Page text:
PH aviation industry shows initiative in reducing GHG emissions

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PH aviation industry shows initiative in reducing GHG emissions
Cebu Pacific’s newest Airbus A330neo used sustainable aviation fuel on its delivery flight from Toulouse, France to Ninoy Aquino International Airport in Manila on May 2022. Photo from Cebu Pacific.
  • As airlines chart a recovery path, attention is refocused on reducing carbon emissions, and sustainable aviation fuel is a key part of the aviation industry’s solution
  • Cebu Pacific is leading the local aviation industry in using SAF
  • New investments in SAF production are being studied as the Philippines addresses climate change
  • The UN International Civil Aviation Organization says greenhouse gas emissions from aviation could increase to 2 to 4 times 2015 levels by 2050

As airlines racing to recover from the COVID-19 pandemic refocus attention on carbon dioxide emissions, the Philippines is showing initiative in mitigating the impact of domestic and global aviation’s greenhouse gas emissions on climate change, says a report released by the US Department of Agriculture Foreign Agricultural Service.

The report, titled Philippines: Flying Green- Sustainable Aviation Fuel in the Philippines, prepared by Florence Mojica-Sevilla, highlighted low-cost carrier Cebu Pacific’s pioneering use of sustainable aviation fuel (SAF) in May 2022 as part of its corporate effort to cut GHG emission, more than 2% of which is being attributed the global aviation industry.

New investments in SAF production are also being studied. The Philippines shows initiative in addressing the effects of climate change resulting from domestic and international aviation. With jet fuel GHG emissions growing, commercial aviation needs an immediate decarbonization solution through SAF, the report said.

Among local airlines in the Philippines, Cebu Pacific is leading the way, having started using SAF on its Airbus fleet.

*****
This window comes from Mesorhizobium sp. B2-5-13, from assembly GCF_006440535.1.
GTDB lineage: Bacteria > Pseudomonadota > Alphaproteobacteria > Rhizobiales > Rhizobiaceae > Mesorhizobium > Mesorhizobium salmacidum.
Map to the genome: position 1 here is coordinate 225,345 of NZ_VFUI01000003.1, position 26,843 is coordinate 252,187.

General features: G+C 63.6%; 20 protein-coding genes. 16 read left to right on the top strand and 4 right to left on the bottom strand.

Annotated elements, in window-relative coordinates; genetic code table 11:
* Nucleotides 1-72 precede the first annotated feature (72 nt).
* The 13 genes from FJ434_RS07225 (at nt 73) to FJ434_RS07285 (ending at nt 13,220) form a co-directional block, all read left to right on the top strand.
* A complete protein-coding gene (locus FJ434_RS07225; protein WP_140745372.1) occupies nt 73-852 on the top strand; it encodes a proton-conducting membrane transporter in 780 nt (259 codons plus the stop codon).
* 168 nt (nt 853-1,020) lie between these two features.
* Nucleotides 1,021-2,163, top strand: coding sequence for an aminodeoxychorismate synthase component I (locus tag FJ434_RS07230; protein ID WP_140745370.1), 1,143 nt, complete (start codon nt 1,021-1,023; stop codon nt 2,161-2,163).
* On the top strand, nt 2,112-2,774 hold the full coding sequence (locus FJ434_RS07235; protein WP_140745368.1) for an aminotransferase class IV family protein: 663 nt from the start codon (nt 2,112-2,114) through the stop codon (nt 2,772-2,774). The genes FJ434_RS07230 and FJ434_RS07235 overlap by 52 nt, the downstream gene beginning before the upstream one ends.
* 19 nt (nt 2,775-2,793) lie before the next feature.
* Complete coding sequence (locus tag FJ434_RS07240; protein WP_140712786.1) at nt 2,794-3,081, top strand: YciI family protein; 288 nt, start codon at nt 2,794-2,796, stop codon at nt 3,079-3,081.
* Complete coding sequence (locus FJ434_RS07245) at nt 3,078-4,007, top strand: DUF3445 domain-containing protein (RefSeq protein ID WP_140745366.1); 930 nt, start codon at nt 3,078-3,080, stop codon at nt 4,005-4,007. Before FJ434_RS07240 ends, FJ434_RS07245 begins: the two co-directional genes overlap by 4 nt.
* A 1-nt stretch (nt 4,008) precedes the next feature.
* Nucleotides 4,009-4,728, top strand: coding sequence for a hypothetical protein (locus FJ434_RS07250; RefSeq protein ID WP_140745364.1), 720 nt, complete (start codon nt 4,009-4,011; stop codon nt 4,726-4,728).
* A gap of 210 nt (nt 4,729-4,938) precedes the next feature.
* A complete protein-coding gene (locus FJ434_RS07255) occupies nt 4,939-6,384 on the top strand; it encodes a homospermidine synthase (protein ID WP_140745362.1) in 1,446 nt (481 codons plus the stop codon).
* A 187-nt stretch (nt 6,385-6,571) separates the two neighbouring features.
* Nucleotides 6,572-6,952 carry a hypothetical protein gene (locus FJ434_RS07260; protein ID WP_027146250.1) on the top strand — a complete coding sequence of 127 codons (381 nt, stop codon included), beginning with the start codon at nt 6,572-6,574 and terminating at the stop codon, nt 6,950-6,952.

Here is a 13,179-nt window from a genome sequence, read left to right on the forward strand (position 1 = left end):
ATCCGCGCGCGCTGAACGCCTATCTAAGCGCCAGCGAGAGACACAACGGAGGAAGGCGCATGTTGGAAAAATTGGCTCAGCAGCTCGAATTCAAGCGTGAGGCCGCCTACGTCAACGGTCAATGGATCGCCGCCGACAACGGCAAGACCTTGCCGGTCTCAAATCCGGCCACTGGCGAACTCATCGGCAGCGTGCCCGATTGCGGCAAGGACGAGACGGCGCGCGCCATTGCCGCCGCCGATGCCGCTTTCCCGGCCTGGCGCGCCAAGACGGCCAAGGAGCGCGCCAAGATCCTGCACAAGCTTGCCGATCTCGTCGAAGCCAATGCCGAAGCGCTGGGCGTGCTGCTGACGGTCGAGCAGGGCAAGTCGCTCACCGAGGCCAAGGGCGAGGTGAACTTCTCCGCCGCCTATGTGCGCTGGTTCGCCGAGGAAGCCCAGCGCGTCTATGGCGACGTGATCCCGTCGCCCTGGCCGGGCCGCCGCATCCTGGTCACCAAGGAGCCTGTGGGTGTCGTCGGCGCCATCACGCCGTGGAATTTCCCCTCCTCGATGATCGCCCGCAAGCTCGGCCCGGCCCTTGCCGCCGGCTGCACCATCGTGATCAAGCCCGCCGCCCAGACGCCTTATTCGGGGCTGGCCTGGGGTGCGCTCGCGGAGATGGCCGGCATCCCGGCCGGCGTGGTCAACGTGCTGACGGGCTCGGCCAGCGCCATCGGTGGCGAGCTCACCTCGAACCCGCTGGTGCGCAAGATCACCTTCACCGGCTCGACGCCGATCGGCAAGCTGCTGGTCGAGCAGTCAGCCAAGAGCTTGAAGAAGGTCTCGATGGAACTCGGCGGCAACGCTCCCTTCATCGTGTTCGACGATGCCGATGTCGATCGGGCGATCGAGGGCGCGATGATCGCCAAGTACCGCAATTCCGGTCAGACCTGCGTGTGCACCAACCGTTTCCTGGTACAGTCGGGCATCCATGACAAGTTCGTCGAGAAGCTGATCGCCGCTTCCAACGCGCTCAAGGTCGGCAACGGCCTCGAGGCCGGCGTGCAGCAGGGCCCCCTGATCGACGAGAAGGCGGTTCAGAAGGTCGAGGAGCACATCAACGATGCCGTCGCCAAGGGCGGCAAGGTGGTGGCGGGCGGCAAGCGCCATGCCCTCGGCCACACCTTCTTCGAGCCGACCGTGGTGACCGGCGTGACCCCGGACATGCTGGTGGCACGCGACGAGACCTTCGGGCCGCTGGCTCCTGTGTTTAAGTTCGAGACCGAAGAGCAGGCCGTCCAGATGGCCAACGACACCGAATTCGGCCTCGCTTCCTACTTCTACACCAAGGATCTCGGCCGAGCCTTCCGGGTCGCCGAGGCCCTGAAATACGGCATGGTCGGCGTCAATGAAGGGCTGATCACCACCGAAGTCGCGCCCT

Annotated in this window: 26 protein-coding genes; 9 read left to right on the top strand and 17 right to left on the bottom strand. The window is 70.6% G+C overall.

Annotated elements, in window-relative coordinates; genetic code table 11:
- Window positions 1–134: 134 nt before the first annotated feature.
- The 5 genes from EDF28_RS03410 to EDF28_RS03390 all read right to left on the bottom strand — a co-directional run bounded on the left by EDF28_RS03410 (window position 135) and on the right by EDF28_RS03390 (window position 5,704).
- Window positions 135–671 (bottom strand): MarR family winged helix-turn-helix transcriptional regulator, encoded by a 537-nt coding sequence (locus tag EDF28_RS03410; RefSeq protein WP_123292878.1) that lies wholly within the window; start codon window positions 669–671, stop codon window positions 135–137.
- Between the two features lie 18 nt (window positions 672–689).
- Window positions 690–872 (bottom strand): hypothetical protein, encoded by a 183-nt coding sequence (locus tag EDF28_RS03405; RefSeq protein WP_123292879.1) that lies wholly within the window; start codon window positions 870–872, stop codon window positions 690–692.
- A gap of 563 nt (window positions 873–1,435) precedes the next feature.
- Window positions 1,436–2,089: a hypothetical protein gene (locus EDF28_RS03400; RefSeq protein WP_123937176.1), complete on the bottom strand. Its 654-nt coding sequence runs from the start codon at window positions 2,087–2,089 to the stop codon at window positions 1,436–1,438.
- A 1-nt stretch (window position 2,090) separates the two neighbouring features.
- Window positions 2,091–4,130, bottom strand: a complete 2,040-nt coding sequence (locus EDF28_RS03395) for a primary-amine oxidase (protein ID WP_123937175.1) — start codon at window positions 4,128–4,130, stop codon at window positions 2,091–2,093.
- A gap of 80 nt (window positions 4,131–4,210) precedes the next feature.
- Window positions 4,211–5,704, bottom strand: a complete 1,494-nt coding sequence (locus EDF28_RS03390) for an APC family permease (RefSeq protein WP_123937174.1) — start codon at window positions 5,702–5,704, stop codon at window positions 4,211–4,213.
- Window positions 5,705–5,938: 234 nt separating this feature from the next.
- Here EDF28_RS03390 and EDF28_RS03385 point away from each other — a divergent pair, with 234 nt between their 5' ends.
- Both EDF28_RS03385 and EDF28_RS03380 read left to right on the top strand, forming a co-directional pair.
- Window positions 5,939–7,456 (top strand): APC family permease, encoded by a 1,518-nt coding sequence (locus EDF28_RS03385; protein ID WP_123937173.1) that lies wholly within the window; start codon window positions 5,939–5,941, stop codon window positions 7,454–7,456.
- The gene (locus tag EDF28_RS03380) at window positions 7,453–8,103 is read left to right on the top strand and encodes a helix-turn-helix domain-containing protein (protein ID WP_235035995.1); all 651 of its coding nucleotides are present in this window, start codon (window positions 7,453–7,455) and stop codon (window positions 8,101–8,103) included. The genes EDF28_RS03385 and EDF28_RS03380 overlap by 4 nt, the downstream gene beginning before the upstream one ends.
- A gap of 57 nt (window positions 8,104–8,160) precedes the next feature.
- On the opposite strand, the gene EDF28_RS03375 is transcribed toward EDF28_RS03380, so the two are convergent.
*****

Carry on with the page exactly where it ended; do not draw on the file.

SAF is a key part of the aviation industry’s plan to reduce carbon emissions, the report said, citing a United Nations International Civil Aviation Organization (ICAO) forecast that GHG emissions from aviation could increase two to four times 2015 levels by 2050.

Cebu Pacific used SAF for the first time in May 2022, the first low-cost airline to incorporate SAF into its operations when it took delivery of its third A330neo from Toulouse, France, using 35% blended SAF, the report said.

On January 1 this year, the airline took delivery of its ninth aircraft and flew it using SAF from the Airbus Hamburg facility in Germany to Manila, Mojica-Sevilla said.

There are reports that Cebu Pacific is expecting 10 brand-new Airbus NEO planes in 2023, she said. To date, the airline has 55 Airbus planes that can be fueled with SAF.

On September 28, 2022, Cebu Pacific operated its first commercial passenger flight from Singapore to Manila using SAF produced by Neste in Singapore, and supplied by Shell Eastern Petroleum at Changi International Airport.

The Airbus NEO fleet is certified to operate with a 50% SAF blend, and Airbus is committed to enabling the use of up to 100% SAF by 2030, the report said.

In September 2022, Cebu Pacific signed a Memorandum of Understanding with Shell Eastern Petroleum to make SAF more widely available. The MOU explores supply and purchase of SAF in Asia-Pacific and the Middle East, with an initial supply volume of at least 25 kilotons per year, Mojica-Sevilla said.

The airline seeks to further use SAF by launching green routes in around three years. One challenge is the high price, making it uncertain if greater use of SAF will impact Cebu Pacific’s low-cost business model.

PAL not far behind

Philippine Airlines, the country’s flag carrier, is also working towards developing SAF for its fleet. PAL supports the zero-emission initiative of the International Air Transport Association. PAL is already working on its plan to incorporate SAF into its operations.

PAL began its Net Zero goal quest by shifting to renewable energy for the electricity supply of its major offices and has started working on the potential use of SAF to power its fleet.

A local company, Prime Infrastructure Capital Inc, owned by Enrique Razon, has set up a new subsidiary for its waste-to-fuel project being developed in partnership with WasteFuel Global.

WasteFuel, a California-based SAF start-up, aims to have its first biorefinery in the Philippines. WasteFuel Philippines is evaluating the feasibility of putting up a biorefinery in Luzon that would convert 1 million metric tons of municipal waste into 30 million gallons of SAF annually.

The Philippines was chosen as the location because it has a huge feedstock opportunity in municipal waste. Solid waste management remains a problem in the country, especially in Metro Manila, which generates around 10,000 metric tons (MT) of garbage daily.

A biorefinery that will convert solid waste into SAF will make a big impact in reducing solid waste and the related environmental and health hazards, landfill GHG emissions, and fossil fuel use. Setting up the Philippine refinery will cost around US$600 million.

According to a report, NetJets, a leader in private aviation, has committed to buy a minimum of 100 million gallons of SAF from WasteFuel over the next 10 years.